Monday, January 26, 2009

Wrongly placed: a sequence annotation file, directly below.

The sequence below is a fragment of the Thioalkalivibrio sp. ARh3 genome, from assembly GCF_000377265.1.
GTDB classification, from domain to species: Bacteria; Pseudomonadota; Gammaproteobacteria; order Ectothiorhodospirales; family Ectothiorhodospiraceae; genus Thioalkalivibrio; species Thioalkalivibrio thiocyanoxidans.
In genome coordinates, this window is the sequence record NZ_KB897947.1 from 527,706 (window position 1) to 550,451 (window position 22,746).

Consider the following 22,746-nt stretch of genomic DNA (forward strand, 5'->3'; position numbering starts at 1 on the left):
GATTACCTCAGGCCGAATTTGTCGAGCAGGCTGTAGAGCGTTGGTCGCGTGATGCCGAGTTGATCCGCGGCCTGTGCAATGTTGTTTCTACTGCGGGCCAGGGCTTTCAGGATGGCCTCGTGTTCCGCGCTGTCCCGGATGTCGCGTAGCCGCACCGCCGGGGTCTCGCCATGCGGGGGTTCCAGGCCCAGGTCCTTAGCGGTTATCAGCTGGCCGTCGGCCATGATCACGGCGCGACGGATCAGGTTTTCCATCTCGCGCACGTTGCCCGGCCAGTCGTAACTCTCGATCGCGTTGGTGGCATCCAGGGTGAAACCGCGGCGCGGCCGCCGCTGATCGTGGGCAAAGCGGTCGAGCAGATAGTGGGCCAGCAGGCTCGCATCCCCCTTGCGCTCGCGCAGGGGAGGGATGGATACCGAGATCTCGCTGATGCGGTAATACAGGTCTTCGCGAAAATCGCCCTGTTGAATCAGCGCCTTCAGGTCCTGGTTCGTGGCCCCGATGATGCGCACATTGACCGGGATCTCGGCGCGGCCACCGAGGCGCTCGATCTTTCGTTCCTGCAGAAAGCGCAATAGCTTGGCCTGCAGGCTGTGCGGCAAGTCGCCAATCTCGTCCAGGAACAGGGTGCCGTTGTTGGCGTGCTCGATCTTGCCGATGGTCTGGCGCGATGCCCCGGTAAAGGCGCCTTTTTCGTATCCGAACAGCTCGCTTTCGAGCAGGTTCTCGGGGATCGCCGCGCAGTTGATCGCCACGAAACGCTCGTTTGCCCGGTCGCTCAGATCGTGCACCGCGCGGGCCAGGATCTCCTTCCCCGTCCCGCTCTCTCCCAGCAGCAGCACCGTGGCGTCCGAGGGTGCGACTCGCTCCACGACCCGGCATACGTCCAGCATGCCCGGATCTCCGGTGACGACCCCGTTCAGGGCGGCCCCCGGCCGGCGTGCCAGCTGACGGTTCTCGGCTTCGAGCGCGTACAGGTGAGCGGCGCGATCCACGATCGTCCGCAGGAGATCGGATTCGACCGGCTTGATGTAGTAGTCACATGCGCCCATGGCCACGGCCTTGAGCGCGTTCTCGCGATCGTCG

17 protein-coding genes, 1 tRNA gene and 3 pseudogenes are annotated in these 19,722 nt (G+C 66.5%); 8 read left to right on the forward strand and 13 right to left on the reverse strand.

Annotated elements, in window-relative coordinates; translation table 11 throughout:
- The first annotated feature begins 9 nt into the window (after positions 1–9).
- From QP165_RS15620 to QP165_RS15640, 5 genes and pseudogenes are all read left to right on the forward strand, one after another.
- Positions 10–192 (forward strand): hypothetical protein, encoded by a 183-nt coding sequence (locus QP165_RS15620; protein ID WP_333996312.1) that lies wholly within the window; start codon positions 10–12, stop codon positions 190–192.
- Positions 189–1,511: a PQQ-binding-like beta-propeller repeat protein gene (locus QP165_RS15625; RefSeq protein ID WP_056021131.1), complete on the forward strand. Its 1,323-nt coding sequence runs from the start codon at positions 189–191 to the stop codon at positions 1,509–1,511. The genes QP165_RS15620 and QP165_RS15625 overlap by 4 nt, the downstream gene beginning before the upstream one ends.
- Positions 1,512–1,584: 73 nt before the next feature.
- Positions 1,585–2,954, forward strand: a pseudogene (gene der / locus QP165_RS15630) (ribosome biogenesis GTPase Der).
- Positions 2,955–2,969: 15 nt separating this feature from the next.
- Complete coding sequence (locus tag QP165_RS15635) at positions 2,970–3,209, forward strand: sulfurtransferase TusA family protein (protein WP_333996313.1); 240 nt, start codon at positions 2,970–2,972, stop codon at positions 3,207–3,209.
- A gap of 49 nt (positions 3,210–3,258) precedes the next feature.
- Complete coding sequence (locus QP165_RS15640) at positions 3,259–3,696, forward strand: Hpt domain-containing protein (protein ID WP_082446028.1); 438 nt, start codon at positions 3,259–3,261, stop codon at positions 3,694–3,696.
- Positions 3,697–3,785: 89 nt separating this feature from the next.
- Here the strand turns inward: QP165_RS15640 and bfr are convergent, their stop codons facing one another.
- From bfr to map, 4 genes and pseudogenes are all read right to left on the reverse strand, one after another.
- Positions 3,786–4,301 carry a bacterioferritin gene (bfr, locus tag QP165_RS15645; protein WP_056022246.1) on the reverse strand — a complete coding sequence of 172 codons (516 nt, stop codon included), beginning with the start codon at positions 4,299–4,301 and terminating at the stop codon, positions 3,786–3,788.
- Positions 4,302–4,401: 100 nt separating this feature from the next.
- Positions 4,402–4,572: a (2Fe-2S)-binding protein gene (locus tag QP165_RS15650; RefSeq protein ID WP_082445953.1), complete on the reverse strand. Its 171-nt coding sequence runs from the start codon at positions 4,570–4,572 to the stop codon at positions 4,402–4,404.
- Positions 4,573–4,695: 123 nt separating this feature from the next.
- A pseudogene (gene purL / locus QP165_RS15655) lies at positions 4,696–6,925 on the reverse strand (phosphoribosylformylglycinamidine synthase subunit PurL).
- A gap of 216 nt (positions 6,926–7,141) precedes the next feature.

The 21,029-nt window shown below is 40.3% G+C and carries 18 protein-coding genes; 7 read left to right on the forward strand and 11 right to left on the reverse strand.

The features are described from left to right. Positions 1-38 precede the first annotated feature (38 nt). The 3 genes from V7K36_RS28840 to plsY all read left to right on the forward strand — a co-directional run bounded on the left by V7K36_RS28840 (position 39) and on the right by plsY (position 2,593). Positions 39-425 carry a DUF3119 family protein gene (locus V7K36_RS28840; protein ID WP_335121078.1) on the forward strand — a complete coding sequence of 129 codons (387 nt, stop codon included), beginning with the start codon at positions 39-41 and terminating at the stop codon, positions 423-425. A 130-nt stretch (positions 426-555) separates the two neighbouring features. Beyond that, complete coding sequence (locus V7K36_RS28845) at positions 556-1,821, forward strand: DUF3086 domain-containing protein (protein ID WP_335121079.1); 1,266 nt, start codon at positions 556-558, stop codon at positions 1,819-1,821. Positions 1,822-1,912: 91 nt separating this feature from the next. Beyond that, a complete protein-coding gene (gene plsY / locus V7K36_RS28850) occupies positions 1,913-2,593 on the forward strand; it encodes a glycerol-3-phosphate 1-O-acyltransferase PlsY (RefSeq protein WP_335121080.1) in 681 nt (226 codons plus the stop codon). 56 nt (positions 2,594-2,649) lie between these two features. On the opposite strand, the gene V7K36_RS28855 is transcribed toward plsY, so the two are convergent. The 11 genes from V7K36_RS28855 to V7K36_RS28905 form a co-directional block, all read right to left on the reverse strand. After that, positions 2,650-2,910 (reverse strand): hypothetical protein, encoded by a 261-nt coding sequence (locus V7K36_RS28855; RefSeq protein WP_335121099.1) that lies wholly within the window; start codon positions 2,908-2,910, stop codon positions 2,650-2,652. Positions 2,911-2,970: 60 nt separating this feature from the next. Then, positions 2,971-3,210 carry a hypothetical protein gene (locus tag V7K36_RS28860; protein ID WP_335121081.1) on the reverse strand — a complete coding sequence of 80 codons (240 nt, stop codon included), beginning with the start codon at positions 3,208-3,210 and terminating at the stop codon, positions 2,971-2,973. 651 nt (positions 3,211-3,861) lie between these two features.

Today (well, yesterday, the 25th) was Burn's Night in Scotland, a celebration of the most famous of Scots poets, Robert Burns. Scots the world over celebrate with a traditional "Burn's Night Supper" of haggis, neaps (turnips) and tatties (potatoes). Outside of Scotland, Burns is best known as the songwriter of "Auld Lang Syne." Inside Scotland, he's probably more appreciated for his poetry, like "A Man's a Man For A' That," which comments on the fundamental equality of human beings regardless of class; "Tam O'Shanter," which tells the story of a drunken reveller coming back home through a graveyard, and "Holy Willie's Prayer," a satire on the hypocrisy of one of the religious figures in his area. His poems have a witty earthiness that somehow goes with the Scots character, the kind of earthiness you might also find in a good single malt. Due to the time I spent getting in the concrete blocks, I had to settle for what we had in the cupboard -- a cheap sherry, not worthy of his memory. But tomorrow, I might pass by Spec's on the way home and grab a dram of something better. Pity there'll be no haggis to go with it.